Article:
Ok, so it’s time to talk about VIX ETPs and the “doom loop” again.
Hopefully you don’t need a refresher on this, because if you do it likely means you haven’t been paying much attention to how shifts in market structure are creating systemic risks that no one understands, but just in case, the idea is that thanks to the low starting point on the VIX, a nominally small spike could force inverse and levered VIX ETPs to panic buy VIX futs into said spike, thus exacerbating the situation and ultimately forcing CTAs, vol. control funds, and risk parity to deleverage into a falling market.
This is either very scary or not a big deal depending on the predisposition of the person you’re asking. One person who has been tracking this for quite sometime is Goldman’s Rocky Fishman. Rocky was at Deutsche until mid-2017 and upon jumping ship to the Squid, he picked up right where he left off. On Thursday, he’s out with a new piece on VIX ETP rebalance risk, but before he gets to that, he notes something anomalous.
“The net position of VIX ETPs has become short over the past few weeks, for only the second time in their eight year history,” Fishman begins, before explaining that “the shift toward negative net vega has happened for passive reasons: the shares’ strong performance (XIV up 185% in 2017) has left each share of the XIV and SVXY with 50% more VIX futures exposure than it had three months ago, offsetting net outflows from the products.”
While that, in and of itself, isn’t necessarily something to be overly concerned about, Fishman notes that “the size of inverse and levered ETPs in the aggregate is important and the growth of inverse VIX ETP products is worrisome [because] although small in the context of the broader US equity market (VIX ETPs have around $5bln total AUM), ETPs are large in the context of the VIX derivatives market.”
There’s a very interesting discussion in the note that finds Fishman breaking down CFTC positioning, but in the interest of brevity, we’ll cut to the above-mentioned “doom loop” dynamic. The bottom line is this:
The most important takeaway of the net short VIX ETP position is that short VIX ETPs now have more vega to buy on a given vol spike than ever before – leaving the potential for an outsized increase in volatility should the SPX sell off sharply.
Just a 3-point spike in VIX futures (so, from the current weighted average of 11.5 to 14.5) would force VIX ETP issuers to buy $110mm vega. That, Fishman says with some alarm, is “double the highest ever seen before 2017” and represents “~60% of daily 1st/2nd VIX futures volume, and around 30% of open interest.”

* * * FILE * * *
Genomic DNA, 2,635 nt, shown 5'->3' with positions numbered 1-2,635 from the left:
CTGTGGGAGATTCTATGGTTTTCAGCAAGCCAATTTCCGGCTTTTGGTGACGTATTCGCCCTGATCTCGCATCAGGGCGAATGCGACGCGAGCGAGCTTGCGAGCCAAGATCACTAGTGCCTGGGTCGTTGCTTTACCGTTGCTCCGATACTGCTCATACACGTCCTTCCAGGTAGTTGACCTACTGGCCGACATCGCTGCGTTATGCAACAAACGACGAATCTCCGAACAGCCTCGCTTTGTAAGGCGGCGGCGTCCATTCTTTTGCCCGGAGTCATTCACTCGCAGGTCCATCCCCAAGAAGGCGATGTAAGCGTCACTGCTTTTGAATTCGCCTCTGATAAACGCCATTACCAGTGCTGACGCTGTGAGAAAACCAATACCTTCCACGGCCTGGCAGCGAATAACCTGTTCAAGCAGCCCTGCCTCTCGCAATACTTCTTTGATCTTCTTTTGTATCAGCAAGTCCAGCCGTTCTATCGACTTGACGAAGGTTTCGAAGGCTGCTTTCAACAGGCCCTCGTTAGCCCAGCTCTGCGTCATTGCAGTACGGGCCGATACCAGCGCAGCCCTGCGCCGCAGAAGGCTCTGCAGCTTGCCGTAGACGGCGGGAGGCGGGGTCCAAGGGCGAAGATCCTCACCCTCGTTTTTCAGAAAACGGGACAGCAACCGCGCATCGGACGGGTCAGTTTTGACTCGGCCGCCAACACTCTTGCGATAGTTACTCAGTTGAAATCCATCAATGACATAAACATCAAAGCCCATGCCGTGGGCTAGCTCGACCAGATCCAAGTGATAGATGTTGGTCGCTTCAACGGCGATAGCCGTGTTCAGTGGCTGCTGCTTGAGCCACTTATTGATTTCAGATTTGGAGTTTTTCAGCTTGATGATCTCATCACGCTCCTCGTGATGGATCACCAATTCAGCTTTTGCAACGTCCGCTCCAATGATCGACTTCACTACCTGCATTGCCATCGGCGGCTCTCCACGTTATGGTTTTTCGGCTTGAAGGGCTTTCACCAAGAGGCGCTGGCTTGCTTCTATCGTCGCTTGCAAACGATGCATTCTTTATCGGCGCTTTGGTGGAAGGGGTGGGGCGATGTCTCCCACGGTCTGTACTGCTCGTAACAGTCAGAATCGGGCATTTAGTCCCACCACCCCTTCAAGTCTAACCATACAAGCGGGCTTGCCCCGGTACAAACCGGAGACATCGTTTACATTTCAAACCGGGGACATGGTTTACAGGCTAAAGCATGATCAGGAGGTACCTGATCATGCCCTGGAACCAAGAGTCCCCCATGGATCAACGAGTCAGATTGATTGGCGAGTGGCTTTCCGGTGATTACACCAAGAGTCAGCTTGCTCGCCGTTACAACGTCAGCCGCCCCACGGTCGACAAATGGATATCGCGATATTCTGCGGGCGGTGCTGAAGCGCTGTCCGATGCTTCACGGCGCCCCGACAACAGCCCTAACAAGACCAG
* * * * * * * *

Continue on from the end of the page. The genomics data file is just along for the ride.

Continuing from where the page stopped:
If that were to materialize and the rebalance were to exacerbate the vol. spike, well then Marko Kolanovic’s “quantitative exuberance” comes into play. Recall this from Marko’s year-ahead outlook:
We think that for the next market crisis, irrational exuberance in the ‘tech bubble’ sense is not needed. The reason is the prevalence of quantitative and passive strategies that don’t decide based on emotions, but rather based on measures such as the level of interest rates, volatility, price momentum, or bond-equity correlation. Examples of these strategies include Volatility Targeting, Low Volatility strategies, Trend Following strategies, Risk Parity strategies, Dynamical hedging strategies, Volatility selling strategies, and others. In addition, there are relative value strategies that transmit risk premia compression across asset classes and strategies. With volatility at record lows and central bank balance sheet inflows peaking this year, these strategies currently experience ‘quantitative exuberance’ that poses risk when monetary policies start normalizing in a meaningful way next year.
Right. Bloomberg’s Tommi Utoslahti was out underscoring this overnight. “Sustained lower volatility enables traders and hedge funds to take more leverage for the same value-at-risk (VAR) score,” Utoslahti wrote, adding that “the longer markets stay calm, the more vulnerable they become to a sudden shock causing an outsized deleveraging event.”
Fishman reminds you that the biggest risk is an “a quick SPX selloff near the end of a trading day, pushing issuers to rebalance positions quickly to avoid unhedged overnight risk (ETN issuers) or excessive tracking error (ETF issuers).”
What could cause this, you ask?
Well, as far as the quick selloff at the end of the day goes, think: Mueller, North Korea and/or Trump with Trump being the common denominator.
But more generally, an uptick in inflation that catches central banks behind the curve and brings out the hawks could be what tips the first domino on a bond tantrum.
Unlikely? Of course. Possible? Also of course. And once the ball gets rolling, it will be hard to stop the self-feeding nightmare.
“Come play with us Danny…”